Prevention resource officer program may expand

BUCKHANNON – The prevention resource officer program may be expanded from Buckhannon-Upshur Middle School and Buckhannon-Upshur High School to Upshur County elementary schools, officials said this week.

Upshur County Board of Education members voted to continue the program after hearing reports from B-UHS PRO officer Rocky Hebb, who summarized the past year’s statistics for the program.

Superintendent Roy Wager said the BOE will now approach the Upshur County Commission to ask about a possible PRO officer for the elementary schools.

Wager said he wanted to consider the possibility of adding a PRO officer for the elementary schools because of how engaged and well-behaved more than 1,000 students were at the Rachel’s Challenge Field Day this year, where Hebb was present and offered musical entertainment.

“When Rocky was gracious enough to sing for the kids, which is something he does quite well, it was quite evident the kids knew who he was when he got up there because he has quite a following at the elementary schools,” Wager said.

Hebb said the PRO officers already try to make it a point to visit all the elementary schools in Upshur County twice a month and establish a relationship with the children.

“We wanted to gain that relationship with them,” Hebb said. “That was the foundation we wanted. We established that pretty well, I would say.”

BOE President Teresa Bellamy also praised Hebb.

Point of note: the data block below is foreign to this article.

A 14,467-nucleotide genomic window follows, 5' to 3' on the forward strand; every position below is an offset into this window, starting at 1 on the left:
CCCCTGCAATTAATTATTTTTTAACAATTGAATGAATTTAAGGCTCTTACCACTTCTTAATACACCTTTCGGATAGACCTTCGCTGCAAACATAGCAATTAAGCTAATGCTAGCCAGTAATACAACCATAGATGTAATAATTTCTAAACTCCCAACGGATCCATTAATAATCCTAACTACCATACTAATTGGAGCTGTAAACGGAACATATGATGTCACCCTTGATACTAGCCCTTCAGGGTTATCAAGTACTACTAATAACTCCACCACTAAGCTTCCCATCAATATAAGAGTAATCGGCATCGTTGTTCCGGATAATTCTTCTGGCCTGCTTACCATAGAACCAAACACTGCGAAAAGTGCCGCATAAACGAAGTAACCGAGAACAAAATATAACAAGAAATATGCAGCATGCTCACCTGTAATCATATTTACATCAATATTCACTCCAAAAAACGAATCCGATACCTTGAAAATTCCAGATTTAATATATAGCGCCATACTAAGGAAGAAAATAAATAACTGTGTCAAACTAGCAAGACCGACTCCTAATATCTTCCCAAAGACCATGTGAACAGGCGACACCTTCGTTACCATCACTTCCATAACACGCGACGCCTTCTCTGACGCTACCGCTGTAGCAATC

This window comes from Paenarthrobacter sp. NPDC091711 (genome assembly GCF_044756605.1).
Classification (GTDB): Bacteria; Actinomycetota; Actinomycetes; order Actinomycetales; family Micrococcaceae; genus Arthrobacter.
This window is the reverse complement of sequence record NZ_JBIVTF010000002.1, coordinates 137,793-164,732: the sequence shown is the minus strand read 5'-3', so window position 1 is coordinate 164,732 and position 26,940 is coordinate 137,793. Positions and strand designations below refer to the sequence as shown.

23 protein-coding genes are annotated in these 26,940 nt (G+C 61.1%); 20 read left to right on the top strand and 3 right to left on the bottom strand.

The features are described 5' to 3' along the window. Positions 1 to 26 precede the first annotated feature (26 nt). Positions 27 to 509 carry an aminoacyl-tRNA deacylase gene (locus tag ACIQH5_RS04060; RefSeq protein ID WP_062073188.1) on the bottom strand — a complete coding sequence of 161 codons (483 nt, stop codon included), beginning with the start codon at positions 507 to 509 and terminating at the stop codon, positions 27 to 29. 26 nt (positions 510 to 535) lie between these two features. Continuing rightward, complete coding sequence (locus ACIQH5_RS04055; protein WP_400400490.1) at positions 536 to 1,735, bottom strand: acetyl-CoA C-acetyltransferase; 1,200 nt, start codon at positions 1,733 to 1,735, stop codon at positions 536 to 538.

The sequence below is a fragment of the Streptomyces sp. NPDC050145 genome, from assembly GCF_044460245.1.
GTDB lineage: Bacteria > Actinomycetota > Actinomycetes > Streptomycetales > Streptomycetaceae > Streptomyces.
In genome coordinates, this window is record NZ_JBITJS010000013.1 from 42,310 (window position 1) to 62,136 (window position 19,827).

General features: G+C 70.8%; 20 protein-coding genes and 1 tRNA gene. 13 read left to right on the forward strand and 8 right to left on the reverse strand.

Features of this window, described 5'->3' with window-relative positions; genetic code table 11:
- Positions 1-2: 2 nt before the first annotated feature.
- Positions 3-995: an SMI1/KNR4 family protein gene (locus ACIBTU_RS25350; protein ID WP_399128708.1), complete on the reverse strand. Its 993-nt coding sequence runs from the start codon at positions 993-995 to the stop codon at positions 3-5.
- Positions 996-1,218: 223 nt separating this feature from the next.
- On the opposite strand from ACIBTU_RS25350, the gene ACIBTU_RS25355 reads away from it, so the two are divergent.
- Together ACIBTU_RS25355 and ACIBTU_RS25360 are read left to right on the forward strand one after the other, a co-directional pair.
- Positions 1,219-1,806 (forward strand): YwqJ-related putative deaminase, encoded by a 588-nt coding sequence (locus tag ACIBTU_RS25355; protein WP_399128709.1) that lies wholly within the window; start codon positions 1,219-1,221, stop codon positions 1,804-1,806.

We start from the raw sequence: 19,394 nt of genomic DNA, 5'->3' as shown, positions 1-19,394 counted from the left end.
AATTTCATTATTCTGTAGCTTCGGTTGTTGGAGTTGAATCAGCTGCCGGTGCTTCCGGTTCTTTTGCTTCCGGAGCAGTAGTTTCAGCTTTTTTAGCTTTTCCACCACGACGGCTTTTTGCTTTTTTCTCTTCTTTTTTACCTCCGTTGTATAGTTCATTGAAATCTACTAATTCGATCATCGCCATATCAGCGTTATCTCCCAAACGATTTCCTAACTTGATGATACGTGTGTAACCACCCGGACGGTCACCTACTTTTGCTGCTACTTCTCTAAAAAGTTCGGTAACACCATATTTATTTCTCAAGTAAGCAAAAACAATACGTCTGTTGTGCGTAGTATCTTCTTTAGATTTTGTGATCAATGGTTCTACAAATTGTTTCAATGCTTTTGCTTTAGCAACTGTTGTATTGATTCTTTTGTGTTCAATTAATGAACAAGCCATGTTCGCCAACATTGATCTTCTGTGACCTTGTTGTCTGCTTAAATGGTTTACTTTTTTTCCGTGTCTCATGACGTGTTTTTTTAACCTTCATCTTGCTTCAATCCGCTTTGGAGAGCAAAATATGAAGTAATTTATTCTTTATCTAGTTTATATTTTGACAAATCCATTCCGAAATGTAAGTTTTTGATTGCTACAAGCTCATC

“I think it’s true he goes above and beyond,” Bellamy said.

Hebb summarized details of the PRO program, speaking for B-UMS PRO officer C.J. Day, who was not able to make it to Tuesday’s meeting. For the 2013-2014 school year, Day taught 125 classes to a combined 5,001 students. Hebb said the classes can range from talks about cyber bullying to drug awareness.

“He does a great job,” Hebb said. “He teaches these classes very well.”

Hebb said Day also talked with 83 students one-on-one. He said those contacts are made by students who want to talk to the officers about a


“We’re not only a law enforcement officer, we’re a counselor too, and we’re not going to send someone away to go to a counselor whenever they come to us,” Hebb said. “We’re going to listen to what they have to say. If we feel the need to add the counselor to it, absolutely. If not, it may be a prevention tactic to stop a fight or something.”

Hebb said there were 56 reported acts of violence at B-UMS, which included fights and “suspendible offenses.” Hebb said there were five drug-related incidents, two alcohol-related incidents and nine tobacco-related incidents. Hebb said Day filed 12 juvenile petitions.

Hebb noted there are more students at B-UHS, making his numbers higher than Day’s. In the same school year, Hebb reported he had 632 one-on-one conversations with students and taught 50 classes to a combined 5,042 students.

Hebb said B-UHS had 78 reported acts of violence, nine drug-related incidents, 20 alcohol-related incidents and 23 tobacco-related incidents. Hebb said he filed 43 juvenile petitions.

“The alcohol is what shocked me this year,” Hebb said.

He said the alcohol-related incidents included students who had alcohol on the school campus or who came to school drunk.

“Teachers are busy, coaches are busy, but I never dreamed you were that busy,” BOE member Patrick Long said to Hebb.